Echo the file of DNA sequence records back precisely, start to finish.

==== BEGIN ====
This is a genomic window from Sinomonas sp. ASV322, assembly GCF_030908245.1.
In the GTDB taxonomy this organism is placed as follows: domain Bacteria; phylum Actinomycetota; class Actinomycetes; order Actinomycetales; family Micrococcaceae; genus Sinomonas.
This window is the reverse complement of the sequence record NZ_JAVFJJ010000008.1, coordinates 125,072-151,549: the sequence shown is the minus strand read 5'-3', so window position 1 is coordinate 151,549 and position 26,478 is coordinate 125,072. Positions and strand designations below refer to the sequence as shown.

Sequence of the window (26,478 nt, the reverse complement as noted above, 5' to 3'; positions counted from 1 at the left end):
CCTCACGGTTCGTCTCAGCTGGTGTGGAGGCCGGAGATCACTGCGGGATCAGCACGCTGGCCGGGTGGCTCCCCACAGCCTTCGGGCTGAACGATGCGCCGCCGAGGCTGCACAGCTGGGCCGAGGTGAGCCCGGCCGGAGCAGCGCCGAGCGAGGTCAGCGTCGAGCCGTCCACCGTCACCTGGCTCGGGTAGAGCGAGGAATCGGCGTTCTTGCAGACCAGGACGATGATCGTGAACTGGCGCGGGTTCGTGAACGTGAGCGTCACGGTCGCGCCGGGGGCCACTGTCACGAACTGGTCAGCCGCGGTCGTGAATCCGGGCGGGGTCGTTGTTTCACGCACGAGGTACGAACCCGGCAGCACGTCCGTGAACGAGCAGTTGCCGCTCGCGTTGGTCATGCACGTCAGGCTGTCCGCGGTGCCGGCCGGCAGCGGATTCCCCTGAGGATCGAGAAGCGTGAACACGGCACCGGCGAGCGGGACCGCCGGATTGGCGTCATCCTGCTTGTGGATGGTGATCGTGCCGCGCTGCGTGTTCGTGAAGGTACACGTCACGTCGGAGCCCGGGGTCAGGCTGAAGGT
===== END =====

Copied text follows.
This is a genomic window from Sinomonas sp. ASV322, assembly GCF_030908245.1.
In the GTDB taxonomy this organism is placed as follows: domain Bacteria; phylum Actinomycetota; class Actinomycetes; order Actinomycetales; family Micrococcaceae; genus Sinomonas.
This window is the reverse complement of the sequence record NZ_JAVFJJ010000008.1, coordinates 125,072-151,549: the sequence shown is the minus strand read 5'-3', so window position 1 is coordinate 151,549 and position 26,478 is coordinate 125,072. Positions and strand designations below refer to the sequence as shown.

Sequence of the window (26,478 nt, the reverse complement as noted above, 5' to 3'; positions counted from 1 at the left end):
CCTCACGGTTCGTCTCAGCTGGTGTGGAGGCCGGAGATCACTGCGGGATCAGCACGCTGGCCGGGTGGCTCCCCACAGCCTTCGGGCTGAACGATGCGCCGCCGAGGCTGCACAGCTGGGCCGAGGTGAGCCCGGCCGGAGCAGCGCCGAGCGAGGTCAGCGTCGAGCCGTCCACCGTCACCTGGCTCGGGTAGAGCGAGGAATCGGCGTTCTTGCAGACCAGGACGATGATCGTGAACTGGCGCGGGTTCGTGAACGTGAGCGTCACGGTCGCGCCGGGGGCCACTGTCACGAACTGGTCAGCCGCGGTCGTGAATCCGGGCGGGGTCGTTGTTTCACGCACGAGGTACGAACCCGGCAGCACGTCCGTGAACGAGCAGTTGCCGCTCGCGTTGGTCATGCACGTCAGGCTGTCCGCGGTGCCGGCCGGCAGCGGATTCCCCTGAGGATCGAGAAGCGTGAACACGGCACCGGCGAGCGGGACCGCCGGATTGGCGTCATCCTGCTTGTGGATGGTGATCGTGCCGCGCTGCGTGTTCGTGAAGGTACACGTCACGTCGGAGCCCGGGGTCAGGCTGAAGGT